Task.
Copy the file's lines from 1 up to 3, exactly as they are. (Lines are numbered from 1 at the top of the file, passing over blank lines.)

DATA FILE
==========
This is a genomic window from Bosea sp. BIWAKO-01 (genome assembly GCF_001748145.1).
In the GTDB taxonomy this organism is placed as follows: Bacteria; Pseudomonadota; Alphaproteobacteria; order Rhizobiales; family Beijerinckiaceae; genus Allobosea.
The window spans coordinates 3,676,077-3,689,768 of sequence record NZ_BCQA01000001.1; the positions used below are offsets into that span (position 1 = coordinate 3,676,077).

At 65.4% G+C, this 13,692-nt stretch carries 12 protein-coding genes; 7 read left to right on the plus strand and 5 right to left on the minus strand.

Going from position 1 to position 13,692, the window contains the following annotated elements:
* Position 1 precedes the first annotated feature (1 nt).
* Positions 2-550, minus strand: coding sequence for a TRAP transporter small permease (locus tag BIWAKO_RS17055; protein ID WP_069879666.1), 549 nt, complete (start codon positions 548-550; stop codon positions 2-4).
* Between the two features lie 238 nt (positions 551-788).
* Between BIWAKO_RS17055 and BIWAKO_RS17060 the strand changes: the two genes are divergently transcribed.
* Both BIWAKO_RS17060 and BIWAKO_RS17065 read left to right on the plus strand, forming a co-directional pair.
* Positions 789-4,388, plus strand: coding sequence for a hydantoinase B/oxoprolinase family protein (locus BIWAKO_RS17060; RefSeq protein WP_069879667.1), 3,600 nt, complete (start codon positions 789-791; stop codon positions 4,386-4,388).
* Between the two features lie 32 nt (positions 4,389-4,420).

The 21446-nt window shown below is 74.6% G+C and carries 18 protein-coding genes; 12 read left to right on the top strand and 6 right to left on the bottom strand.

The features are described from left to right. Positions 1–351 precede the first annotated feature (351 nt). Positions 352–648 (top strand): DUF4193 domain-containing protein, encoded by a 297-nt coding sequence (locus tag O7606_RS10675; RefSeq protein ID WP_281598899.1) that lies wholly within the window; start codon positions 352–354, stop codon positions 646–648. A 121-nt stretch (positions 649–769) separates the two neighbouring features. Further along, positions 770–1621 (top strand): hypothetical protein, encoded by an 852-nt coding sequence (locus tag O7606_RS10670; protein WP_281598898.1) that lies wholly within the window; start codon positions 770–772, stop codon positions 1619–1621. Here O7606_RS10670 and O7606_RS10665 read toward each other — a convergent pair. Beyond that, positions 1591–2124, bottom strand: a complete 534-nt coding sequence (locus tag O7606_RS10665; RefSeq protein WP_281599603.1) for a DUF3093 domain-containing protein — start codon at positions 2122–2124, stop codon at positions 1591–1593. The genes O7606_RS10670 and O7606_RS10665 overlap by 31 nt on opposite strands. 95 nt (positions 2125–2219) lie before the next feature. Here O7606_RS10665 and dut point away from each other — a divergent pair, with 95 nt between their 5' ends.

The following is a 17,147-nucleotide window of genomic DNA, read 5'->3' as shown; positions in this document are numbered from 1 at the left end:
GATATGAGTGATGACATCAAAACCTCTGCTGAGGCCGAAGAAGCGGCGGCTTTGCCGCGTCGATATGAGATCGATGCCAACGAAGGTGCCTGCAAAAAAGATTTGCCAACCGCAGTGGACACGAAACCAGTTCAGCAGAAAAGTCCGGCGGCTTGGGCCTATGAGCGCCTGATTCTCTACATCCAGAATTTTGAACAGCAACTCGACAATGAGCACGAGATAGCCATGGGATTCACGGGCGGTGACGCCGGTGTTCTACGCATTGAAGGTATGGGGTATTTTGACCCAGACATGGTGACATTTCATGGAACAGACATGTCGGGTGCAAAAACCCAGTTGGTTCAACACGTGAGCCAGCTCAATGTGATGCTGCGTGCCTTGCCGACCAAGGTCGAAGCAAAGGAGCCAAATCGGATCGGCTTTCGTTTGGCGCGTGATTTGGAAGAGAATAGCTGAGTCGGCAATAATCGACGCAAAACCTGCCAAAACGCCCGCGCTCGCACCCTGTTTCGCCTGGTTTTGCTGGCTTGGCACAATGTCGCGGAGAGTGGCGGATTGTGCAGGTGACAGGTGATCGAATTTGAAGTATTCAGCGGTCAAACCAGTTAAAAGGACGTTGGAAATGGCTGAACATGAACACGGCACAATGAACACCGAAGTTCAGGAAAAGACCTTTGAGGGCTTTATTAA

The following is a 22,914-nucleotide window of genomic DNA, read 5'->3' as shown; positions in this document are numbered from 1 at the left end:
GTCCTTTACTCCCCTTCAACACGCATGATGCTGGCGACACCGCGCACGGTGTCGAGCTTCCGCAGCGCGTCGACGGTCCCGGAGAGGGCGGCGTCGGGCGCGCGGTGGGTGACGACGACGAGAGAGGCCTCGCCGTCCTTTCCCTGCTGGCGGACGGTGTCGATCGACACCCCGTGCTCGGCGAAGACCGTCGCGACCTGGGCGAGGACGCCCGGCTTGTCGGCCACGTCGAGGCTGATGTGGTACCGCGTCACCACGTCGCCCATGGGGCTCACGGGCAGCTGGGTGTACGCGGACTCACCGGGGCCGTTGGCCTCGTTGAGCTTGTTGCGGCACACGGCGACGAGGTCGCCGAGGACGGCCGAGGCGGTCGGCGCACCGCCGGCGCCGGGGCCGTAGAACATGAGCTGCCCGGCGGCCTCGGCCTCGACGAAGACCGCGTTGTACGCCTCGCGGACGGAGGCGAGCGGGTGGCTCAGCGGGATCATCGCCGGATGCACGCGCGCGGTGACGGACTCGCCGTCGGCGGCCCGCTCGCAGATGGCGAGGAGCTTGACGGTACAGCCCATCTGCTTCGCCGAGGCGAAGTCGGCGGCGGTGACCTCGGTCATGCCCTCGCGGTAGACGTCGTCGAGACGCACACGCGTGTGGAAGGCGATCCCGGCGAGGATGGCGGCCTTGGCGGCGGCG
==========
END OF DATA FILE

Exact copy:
This is a genomic window from Bosea sp. BIWAKO-01 (genome assembly GCF_001748145.1).
In the GTDB taxonomy this organism is placed as follows: Bacteria; Pseudomonadota; Alphaproteobacteria; order Rhizobiales; family Beijerinckiaceae; genus Allobosea.
The window spans coordinates 3,676,077-3,689,768 of sequence record NZ_BCQA01000001.1; the positions used below are offsets into that span (position 1 = coordinate 3,676,077).